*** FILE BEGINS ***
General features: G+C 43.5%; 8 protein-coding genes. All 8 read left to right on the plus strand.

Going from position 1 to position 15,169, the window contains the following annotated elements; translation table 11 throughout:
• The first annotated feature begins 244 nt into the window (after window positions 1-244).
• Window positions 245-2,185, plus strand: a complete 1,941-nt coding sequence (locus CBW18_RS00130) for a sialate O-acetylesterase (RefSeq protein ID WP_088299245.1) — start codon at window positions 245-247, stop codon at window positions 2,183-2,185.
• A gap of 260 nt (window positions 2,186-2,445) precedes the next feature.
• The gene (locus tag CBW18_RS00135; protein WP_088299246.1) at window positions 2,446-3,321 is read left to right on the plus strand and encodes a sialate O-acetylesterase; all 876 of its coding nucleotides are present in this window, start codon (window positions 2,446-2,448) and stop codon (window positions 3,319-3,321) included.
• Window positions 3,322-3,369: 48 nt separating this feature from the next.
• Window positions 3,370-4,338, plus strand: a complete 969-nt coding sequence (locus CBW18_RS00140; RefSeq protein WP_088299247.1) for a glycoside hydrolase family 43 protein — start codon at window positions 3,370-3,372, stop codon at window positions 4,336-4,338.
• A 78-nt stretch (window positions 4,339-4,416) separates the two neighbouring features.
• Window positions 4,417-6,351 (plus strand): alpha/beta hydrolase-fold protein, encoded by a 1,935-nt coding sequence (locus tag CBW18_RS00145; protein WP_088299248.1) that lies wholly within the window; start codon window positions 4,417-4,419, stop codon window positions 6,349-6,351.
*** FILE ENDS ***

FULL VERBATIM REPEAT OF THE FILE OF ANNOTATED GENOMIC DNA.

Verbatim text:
General features: G+C 43.5%; 8 protein-coding genes. All 8 read left to right on the plus strand.

Going from position 1 to position 15,169, the window contains the following annotated elements; translation table 11 throughout:
• The first annotated feature begins 244 nt into the window (after window positions 1-244).
• Window positions 245-2,185, plus strand: a complete 1,941-nt coding sequence (locus CBW18_RS00130) for a sialate O-acetylesterase (RefSeq protein ID WP_088299245.1) — start codon at window positions 245-247, stop codon at window positions 2,183-2,185.
• A gap of 260 nt (window positions 2,186-2,445) precedes the next feature.
• The gene (locus tag CBW18_RS00135; protein WP_088299246.1) at window positions 2,446-3,321 is read left to right on the plus strand and encodes a sialate O-acetylesterase; all 876 of its coding nucleotides are present in this window, start codon (window positions 2,446-2,448) and stop codon (window positions 3,319-3,321) included.
• Window positions 3,322-3,369: 48 nt separating this feature from the next.
• Window positions 3,370-4,338, plus strand: a complete 969-nt coding sequence (locus CBW18_RS00140; RefSeq protein WP_088299247.1) for a glycoside hydrolase family 43 protein — start codon at window positions 3,370-3,372, stop codon at window positions 4,336-4,338.
• A 78-nt stretch (window positions 4,339-4,416) separates the two neighbouring features.
• Window positions 4,417-6,351 (plus strand): alpha/beta hydrolase-fold protein, encoded by a 1,935-nt coding sequence (locus tag CBW18_RS00145; protein WP_088299248.1) that lies wholly within the window; start codon window positions 4,417-4,419, stop codon window positions 6,349-6,351.